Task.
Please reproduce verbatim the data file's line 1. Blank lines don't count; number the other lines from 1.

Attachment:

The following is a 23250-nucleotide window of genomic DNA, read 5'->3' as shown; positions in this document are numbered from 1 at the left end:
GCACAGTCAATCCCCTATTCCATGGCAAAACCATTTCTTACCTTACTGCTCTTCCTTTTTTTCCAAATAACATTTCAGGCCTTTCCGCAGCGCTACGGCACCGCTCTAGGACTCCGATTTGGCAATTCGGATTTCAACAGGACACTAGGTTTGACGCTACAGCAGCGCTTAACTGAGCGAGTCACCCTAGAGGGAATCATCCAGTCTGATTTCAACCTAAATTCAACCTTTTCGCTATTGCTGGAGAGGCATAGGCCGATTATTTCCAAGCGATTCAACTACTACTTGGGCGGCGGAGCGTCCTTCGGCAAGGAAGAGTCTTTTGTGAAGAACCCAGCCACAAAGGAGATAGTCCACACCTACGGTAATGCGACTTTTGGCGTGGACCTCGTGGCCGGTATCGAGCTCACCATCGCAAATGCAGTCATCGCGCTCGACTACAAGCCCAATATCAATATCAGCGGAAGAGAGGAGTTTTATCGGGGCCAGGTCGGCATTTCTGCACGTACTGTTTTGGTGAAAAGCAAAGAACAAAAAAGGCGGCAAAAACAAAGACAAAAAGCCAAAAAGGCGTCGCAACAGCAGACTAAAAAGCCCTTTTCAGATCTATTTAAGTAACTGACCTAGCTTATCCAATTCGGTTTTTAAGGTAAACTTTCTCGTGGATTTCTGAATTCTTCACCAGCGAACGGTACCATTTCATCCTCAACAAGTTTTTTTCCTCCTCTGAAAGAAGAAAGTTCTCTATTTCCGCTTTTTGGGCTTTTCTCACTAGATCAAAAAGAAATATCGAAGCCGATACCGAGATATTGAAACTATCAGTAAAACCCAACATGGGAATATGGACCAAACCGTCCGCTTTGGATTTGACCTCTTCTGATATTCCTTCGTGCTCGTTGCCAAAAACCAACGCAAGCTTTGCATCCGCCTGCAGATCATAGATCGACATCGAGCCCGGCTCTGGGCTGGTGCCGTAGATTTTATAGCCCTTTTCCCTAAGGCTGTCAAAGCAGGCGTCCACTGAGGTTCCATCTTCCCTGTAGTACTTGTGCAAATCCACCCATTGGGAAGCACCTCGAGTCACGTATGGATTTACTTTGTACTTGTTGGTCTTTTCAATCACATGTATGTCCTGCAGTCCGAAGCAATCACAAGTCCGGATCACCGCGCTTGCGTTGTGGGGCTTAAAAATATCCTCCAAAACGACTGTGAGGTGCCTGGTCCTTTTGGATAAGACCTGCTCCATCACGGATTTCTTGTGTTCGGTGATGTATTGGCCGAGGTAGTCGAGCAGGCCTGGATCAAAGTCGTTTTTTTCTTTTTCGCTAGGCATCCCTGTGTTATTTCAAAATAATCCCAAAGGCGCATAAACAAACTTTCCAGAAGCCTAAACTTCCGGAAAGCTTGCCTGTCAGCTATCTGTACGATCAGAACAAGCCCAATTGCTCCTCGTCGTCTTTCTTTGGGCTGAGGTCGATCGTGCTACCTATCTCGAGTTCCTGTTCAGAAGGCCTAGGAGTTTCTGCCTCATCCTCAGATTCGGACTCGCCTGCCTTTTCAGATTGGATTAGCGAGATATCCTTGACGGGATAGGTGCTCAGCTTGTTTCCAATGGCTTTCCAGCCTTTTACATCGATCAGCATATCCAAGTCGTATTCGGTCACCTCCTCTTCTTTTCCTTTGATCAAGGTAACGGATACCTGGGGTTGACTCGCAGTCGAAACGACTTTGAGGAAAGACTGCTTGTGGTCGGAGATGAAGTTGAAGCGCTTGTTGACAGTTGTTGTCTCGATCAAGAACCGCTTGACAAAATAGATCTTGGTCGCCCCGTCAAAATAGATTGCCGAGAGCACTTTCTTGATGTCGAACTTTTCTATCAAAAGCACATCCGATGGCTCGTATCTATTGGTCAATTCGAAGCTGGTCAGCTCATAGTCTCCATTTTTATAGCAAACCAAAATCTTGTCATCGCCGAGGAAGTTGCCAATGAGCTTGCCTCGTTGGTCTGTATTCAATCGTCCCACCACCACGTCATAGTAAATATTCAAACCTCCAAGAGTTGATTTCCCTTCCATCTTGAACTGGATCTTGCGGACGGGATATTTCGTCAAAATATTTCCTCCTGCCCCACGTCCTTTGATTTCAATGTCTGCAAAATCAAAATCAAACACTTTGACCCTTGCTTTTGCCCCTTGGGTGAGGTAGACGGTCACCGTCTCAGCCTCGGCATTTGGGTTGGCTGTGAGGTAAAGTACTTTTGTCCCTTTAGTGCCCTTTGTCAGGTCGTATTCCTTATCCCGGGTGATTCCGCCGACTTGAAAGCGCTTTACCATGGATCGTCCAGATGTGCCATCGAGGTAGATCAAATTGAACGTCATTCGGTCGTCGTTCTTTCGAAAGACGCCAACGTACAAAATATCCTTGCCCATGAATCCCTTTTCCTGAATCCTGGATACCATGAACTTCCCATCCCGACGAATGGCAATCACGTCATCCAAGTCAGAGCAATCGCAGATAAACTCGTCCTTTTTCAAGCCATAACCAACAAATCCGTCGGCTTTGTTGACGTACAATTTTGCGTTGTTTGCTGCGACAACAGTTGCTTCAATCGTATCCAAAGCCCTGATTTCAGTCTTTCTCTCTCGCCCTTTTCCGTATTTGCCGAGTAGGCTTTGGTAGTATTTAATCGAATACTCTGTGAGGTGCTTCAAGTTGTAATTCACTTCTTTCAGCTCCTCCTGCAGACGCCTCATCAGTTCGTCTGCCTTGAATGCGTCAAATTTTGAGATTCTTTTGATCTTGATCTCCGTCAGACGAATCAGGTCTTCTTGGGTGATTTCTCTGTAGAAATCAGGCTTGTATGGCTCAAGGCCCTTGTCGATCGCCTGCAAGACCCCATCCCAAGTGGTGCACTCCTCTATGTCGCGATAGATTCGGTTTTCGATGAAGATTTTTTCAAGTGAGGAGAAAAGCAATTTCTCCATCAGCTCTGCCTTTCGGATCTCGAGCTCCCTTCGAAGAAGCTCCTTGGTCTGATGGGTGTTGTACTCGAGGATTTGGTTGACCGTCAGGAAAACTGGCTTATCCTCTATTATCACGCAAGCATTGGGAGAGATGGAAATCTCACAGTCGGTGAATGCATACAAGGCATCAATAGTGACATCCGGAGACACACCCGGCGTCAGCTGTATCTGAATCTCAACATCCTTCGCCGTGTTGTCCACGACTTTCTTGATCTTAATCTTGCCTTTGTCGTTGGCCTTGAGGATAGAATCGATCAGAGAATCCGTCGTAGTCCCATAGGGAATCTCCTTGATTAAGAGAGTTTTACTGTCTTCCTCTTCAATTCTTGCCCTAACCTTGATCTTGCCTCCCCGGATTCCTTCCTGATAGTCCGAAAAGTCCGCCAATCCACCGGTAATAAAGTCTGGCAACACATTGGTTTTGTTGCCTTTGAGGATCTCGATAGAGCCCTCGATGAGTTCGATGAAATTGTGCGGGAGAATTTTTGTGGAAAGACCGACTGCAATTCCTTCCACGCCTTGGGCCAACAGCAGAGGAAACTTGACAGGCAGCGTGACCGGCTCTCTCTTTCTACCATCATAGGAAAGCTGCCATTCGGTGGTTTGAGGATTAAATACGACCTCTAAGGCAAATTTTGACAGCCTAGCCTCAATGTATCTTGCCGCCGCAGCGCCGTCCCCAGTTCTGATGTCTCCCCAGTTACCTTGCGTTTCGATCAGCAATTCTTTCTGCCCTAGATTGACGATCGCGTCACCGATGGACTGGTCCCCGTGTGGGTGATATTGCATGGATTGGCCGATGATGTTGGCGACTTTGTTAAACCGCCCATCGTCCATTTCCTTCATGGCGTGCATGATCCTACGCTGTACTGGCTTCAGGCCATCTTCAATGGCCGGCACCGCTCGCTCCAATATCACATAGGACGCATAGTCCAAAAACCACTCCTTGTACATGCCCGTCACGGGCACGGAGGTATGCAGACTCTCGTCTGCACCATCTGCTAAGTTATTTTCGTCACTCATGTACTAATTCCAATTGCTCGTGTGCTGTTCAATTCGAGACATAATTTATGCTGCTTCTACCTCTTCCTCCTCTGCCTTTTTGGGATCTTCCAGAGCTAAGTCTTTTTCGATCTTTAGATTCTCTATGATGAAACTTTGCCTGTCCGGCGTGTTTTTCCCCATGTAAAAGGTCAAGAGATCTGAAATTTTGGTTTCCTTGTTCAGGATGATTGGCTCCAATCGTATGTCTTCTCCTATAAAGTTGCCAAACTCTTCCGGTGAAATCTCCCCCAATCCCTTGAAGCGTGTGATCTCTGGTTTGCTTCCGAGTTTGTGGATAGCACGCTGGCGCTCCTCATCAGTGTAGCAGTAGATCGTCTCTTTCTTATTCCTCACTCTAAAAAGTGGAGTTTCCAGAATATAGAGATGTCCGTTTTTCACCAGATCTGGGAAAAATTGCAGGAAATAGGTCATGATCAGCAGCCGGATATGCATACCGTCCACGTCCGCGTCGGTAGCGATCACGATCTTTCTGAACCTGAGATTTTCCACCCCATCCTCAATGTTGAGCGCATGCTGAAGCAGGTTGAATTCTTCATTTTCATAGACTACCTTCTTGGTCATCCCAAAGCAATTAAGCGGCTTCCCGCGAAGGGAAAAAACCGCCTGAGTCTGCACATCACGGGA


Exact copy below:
The following is a 23250-nucleotide window of genomic DNA, read 5'->3' as shown; positions in this document are numbered from 1 at the left end: